Many years ago, when I was in high school, I worked at a movie theater. Allow me to preface the story by saying that I pride myself on my ability to accomplish tasks that I find unpleasant. My parents own several section 8 rental properties around Youngstown, and I had been roped into innumerable “This house is a mess, we’re not paying anyone to clean it, we feed you, here’s a bucket, get started” adventures in my short life. I had dealt with festering diapers left in the open air for months in summer, rotten food, spoiled milk, animal corpses, used hypodermics, anything you could imagine. Cleaning the grease trap in the concession area did not phase me. I was woefully unprepared this day.
I arrived in my polo shirt and slacks through the lobby entrance as some of the theaters were letting out. I could tell immediately something was amiss. One of the managers had put the caution tape we normally used to mark defective chairs over the door to the women’s restroom, and was standing in front of the door looking worried. When a patron would try to enter, the manager would stop them, nod apologetically, make a brief “mia culpa” gesture with her hands, and usher them away. When she saw that I had arrived, her eyes immediately brightened and she waved emphatically for me to come over.
“Jenkins,” she said, “You want to do something for me? There’s gas cards in it for you.”
This should have been my tip off. Gas cards were highly prized commodities in the theater, being given only for the most exemplary service. To receive multiple gas cards was unheard of.
“How many gas cards?” I asked.
“What do you want me to do?”
“There’s a mess in the first stall. I want you to clean it up.”
“Sure, no problem,” said 17 year old me, ready to earn the easiest 30 bucks in gas cards of my life. I was naive, and did not expect the horrors that awaited me.
I was allowed entry into the women’s restroom, and the first thing I noticed was the smell. It was the foulest thing I have ever smelled to this day. Imagine that a dozen homeless people are filming a scat porrn with a dead dolphin inside a sweat lodge inside a paper mill next to the Jersey River in August. That pales in comparison to the unholy aroma permeating the room; its soft pink tiles ironic in the face of such an insidious odor.
After leaving the room to get a lungful of fresh air, I held my breath and proceeded to open the stall door there. What I was to bear witness to was a travesty. What had been done to that stall could not have been done by any creature, human or animal, but rather some breed of deranged shit demon conjured from the 8th circle of hell for the sole purpose of wreaking psychopathic excrement torture on the souls of the living.
Before me sat what I would estimate to be about two gallons of sludge-like human waste, coating the area immediately surrounding the toilet as if it had been somehow weaponized. It had caked the toilet, formed a 3 foot halo around the toilet, splattered and stuck to the back wall, caked itself onto the toilet paper dispenser, seeped into the little bin used for sanitary napkin disposal, and caked itself in a Pollock-esque pattern on the stall doors. Amongst the refuse, draped over the toilet’s handle and pump was a medium-sized woman’s cardigan that had originally been white, but appeared to have been subjected to a profane fecal tie-dye. To imagine this volume of crap being expelled from a living thing’s anus in such volume and with such velocity as to form the specific pattern of disaster in front of me was to break the natural and physical laws of the universe. To look into that first stall was to look upon the face of God, and know with certainty that he is an angry and terrible God. Beware ye who would fight monsters, for when one stares into the shit abyss, the shit abyss stares back.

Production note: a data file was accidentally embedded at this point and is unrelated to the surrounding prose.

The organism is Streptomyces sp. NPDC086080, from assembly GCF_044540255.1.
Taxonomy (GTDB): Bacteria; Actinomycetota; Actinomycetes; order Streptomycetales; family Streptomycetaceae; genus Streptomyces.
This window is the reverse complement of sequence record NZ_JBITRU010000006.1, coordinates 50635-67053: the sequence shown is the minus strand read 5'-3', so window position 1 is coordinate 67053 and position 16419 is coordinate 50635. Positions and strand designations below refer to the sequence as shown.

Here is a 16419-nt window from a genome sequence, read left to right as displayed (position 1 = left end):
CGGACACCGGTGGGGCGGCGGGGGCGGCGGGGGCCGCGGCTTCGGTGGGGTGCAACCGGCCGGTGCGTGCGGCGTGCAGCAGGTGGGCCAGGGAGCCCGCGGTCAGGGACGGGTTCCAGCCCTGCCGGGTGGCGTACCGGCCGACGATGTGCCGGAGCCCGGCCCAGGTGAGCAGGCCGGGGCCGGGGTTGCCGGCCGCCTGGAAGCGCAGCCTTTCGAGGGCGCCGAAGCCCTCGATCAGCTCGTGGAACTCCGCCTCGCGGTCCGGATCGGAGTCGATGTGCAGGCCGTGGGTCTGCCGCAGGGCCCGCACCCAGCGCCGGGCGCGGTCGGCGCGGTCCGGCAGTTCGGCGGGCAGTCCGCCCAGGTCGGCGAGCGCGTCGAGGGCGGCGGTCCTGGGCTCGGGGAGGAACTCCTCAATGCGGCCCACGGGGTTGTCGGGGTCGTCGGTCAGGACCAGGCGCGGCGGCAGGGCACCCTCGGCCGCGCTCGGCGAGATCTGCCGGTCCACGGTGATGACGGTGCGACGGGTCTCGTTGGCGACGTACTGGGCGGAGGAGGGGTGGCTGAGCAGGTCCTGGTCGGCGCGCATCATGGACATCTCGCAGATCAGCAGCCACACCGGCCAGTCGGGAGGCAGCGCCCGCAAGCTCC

I left the restroom to prepare for my struggle against the cesspool. I donned gauntlets of nitrile, blue and sterile as the cleanest lagoon. From a hefty bag, I fashioned a hauberk and adorned my shoes and shins with packaging from frozen pretzels, held securely in place with rubber bands. I gathered 8 rolls of paper towels, three additional hefty bags, a mop and two extra mop heads, a bucket, and two gallons of green, undiluted industrial strength disinfectant. To finish my raiment, I stole the face mask from the blood born pathogen kit and doused it in industrial air freshener so that I could smell pine groves clearly when it was extended to arms length.
The battle began and raged for two hours that passed in a blur. I lost all sense of time. I forgot my hopes and dreams. I forgot my name. In retrospect, this may have been because I had doused a face mask in aerosol air freshener and was higher than an entire Phish concert. I scrubbed. I worked. I cursed. The battle raged on, and new enemies were discovered. In addition to the cardigan, there was a pair of formerly pink ankle socks. Anything that was not held in place by bolts or mortar had to be removed and destroyed.
In the end, I was victorious. I lost a lot of good men. The mop and mop bucket died valiantly in the effort, and were given a burial with full honors in the dumpster behind the theater. Because they were not proud men, and the general manager had a fragile temperament, whenever she inquired about them afterwards I maintained that they were lost. They would have wanted it that way.
I went on to leave the theater for college later that year, but the employees still talk of it to this day. I am the shit-slayer.